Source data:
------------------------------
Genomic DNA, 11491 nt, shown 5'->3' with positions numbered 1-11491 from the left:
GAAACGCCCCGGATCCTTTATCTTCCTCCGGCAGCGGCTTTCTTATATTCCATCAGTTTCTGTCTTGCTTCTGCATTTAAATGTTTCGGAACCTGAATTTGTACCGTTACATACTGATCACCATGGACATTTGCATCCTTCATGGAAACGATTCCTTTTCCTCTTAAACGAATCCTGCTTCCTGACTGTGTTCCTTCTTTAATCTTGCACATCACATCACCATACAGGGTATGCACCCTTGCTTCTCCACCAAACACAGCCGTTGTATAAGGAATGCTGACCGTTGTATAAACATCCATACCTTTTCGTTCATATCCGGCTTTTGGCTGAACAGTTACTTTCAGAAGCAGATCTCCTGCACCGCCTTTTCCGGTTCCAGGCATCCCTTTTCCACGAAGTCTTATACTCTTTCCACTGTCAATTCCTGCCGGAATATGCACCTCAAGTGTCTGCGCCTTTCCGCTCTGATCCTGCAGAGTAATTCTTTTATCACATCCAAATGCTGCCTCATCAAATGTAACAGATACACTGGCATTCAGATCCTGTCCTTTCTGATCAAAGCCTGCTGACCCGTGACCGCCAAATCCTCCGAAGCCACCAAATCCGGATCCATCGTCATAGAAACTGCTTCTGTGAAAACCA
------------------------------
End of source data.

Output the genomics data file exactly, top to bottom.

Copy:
Genomic DNA, 11491 nt, shown 5'->3' with positions numbered 1-11491 from the left:
GAAACGCCCCGGATCCTTTATCTTCCTCCGGCAGCGGCTTTCTTATATTCCATCAGTTTCTGTCTTGCTTCTGCATTTAAATGTTTCGGAACCTGAATTTGTACCGTTACATACTGATCACCATGGACATTTGCATCCTTCATGGAAACGATTCCTTTTCCTCTTAAACGAATCCTGCTTCCTGACTGTGTTCCTTCTTTAATCTTGCACATCACATCACCATACAGGGTATGCACCCTTGCTTCTCCACCAAACACAGCCGTTGTATAAGGAATGCTGACCGTTGTATAAACATCCATACCTTTTCGTTCATATCCGGCTTTTGGCTGAACAGTTACTTTCAGAAGCAGATCTCCTGCACCGCCTTTTCCGGTTCCAGGCATCCCTTTTCCACGAAGTCTTATACTCTTTCCACTGTCAATTCCTGCCGGAATATGCACCTCAAGTGTCTGCGCCTTTCCGCTCTGATCCTGCAGAGTAATTCTTTTATCACATCCAAATGCTGCCTCATCAAATGTAACAGATACACTGGCATTCAGATCCTGTCCTTTCTGATCAAAGCCTGCTGACCCGTGACCGCCAAATCCTCCGAAGCCACCAAATCCGGATCCATCGTCATAGAAACTGCTTCTGTGAAAACCA